Paper Title

Racializing Safety in Schools

Location

Room 217, West Center

Start Date

April 2016

End Date

April 2016

Keywords

SROs, criminalization, youth, safety, race, hierarchy, school discipline

Abstract

This paper explores the way that what I call the “safety narrative” is used to justify the presence of police in public schools and the ways in which the presence of police officers in public schools serve to reproduce racist and sexist social narratives and hierarchies.

SROs can be found in approximately 35% of public schools (Weiler & Cray, 2011, p. 160), and “school policing is the fastest growing law enforcement field” (Hirschfield, 2008, p. 82). However, how and why SROs have become an increasingly normal part of the education system is up for debate, and I explore the narrative that has been most widely accepted by the general public. The safety narrative is offered by schools, policy-makers, and parents and can be summarized as follows: we need to make schools as safe as possible, and SROs are there to protect our children (Trump, 1998; Hirschfield, 2008). However, the premise underlying this narrative is this: students are dangerous, particularly African-American students. I examine articles and letters to the editor published in The State newspaper following the November 2015 incident at Spring Valley High School in Columbia (in which an African-American female was forcibly removed from the classroom) for examples of the school safety narrative and explore how these examples reveal public acceptance of this highly racialized narrative.

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Apr 2nd, 9:00 AM Apr 2nd, 10:15 AM

Racializing Safety in Schools

Room 217, West Center

This paper explores the way that what I call the “safety narrative” is used to justify the presence of police in public schools and the ways in which the presence of police officers in public schools serve to reproduce racist and sexist social narratives and hierarchies.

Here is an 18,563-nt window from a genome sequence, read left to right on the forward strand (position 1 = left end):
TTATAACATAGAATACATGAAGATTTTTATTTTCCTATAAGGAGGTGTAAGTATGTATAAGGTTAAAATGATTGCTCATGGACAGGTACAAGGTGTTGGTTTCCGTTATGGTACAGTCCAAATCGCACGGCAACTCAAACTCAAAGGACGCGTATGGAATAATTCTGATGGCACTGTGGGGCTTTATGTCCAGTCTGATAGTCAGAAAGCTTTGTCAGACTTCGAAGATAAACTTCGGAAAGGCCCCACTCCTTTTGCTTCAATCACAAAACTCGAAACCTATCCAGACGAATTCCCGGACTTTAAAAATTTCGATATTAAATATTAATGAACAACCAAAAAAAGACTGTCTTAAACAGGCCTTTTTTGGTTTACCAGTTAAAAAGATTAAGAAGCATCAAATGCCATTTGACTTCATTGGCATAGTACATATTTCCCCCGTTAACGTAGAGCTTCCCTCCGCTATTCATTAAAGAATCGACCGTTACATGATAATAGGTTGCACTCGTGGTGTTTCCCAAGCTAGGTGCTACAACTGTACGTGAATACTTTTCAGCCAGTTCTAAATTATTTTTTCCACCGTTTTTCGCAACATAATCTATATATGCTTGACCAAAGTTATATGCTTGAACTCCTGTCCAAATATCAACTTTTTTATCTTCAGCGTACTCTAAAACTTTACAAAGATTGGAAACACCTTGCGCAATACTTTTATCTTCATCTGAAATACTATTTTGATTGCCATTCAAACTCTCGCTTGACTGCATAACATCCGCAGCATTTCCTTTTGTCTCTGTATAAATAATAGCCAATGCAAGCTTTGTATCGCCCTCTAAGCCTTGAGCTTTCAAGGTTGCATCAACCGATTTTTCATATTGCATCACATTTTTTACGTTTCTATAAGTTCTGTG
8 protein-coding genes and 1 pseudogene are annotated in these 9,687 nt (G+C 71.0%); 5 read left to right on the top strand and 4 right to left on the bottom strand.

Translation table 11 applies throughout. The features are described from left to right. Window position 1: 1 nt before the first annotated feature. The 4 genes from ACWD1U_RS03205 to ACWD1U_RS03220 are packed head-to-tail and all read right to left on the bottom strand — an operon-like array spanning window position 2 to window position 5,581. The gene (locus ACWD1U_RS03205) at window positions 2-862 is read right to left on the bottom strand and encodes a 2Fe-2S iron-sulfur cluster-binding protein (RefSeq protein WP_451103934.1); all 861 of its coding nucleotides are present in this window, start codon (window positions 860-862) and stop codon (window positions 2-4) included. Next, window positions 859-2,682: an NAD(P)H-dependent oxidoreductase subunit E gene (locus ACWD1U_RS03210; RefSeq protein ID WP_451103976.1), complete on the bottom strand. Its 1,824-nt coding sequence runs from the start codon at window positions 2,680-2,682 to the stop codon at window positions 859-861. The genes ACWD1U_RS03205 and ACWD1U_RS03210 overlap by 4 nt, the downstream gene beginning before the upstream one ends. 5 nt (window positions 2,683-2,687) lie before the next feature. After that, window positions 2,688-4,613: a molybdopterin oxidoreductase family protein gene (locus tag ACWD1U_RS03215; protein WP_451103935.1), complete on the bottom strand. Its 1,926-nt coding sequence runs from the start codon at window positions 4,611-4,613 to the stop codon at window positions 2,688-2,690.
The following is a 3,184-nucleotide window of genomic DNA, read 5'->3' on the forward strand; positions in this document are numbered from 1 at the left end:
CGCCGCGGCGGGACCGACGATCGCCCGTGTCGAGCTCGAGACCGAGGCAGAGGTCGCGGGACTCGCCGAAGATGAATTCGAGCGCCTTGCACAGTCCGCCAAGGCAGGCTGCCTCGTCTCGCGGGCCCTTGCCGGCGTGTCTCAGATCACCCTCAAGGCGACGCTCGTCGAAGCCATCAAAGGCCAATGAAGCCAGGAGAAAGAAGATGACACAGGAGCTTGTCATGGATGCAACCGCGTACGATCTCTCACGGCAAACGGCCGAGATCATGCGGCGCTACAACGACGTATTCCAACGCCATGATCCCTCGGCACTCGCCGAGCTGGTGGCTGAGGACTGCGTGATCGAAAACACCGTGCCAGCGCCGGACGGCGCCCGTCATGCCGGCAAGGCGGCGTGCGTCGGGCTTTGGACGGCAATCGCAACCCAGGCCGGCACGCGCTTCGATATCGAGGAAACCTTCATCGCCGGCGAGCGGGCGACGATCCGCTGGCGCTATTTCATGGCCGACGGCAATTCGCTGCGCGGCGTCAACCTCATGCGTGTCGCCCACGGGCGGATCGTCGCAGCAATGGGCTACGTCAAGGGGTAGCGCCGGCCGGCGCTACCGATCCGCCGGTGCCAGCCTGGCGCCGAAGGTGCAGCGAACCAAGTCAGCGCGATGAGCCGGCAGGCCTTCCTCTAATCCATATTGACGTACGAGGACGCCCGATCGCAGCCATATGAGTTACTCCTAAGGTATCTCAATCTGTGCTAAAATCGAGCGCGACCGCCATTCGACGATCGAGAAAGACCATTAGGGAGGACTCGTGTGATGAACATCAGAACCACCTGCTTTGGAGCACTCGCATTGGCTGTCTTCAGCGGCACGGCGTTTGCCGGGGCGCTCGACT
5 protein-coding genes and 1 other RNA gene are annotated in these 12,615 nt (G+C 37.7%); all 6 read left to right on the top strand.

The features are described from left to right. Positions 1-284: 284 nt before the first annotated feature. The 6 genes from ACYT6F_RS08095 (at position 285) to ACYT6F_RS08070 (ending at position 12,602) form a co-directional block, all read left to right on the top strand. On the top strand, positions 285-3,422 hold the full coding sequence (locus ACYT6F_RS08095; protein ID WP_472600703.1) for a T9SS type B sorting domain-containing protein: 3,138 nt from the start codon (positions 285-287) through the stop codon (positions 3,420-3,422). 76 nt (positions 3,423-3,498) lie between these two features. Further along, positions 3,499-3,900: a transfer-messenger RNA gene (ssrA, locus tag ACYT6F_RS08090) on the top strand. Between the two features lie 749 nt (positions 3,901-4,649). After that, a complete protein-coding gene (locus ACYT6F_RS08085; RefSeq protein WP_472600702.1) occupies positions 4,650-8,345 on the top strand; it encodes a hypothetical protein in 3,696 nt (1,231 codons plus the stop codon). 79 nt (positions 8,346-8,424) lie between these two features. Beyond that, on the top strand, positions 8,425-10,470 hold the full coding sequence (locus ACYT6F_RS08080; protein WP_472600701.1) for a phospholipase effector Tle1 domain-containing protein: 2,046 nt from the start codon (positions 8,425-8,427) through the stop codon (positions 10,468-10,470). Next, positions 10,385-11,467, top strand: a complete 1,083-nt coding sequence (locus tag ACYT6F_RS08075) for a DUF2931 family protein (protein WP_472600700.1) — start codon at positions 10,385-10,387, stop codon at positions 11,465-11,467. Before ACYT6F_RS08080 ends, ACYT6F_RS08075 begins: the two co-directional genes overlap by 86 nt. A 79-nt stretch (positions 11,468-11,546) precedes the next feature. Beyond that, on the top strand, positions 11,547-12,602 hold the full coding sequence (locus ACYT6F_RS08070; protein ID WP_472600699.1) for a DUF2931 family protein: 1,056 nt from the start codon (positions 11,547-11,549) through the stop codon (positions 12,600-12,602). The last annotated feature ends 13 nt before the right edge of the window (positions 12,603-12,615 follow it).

SROs can be found in approximately 35% of public schools (Weiler & Cray, 2011, p. 160), and “school policing is the fastest growing law enforcement field” (Hirschfield, 2008, p. 82). However, how and why SROs have become an increasingly normal part of the education system is up for debate, and I explore the narrative that has been most widely accepted by the general public. The safety narrative is offered by schools, policy-makers, and parents and can be summarized as follows: we need to make schools as safe as possible, and SROs are there to protect our children (Trump, 1998; Hirschfield, 2008). However, the premise underlying this narrative is this: students are dangerous, particularly African-American students. I examine articles and letters to the editor published in The State newspaper following the November 2015 incident at Spring Valley High School in Columbia (in which an African-American female was forcibly removed from the classroom) for examples of the school safety narrative and explore how these examples reveal public acceptance of this highly racialized narrative.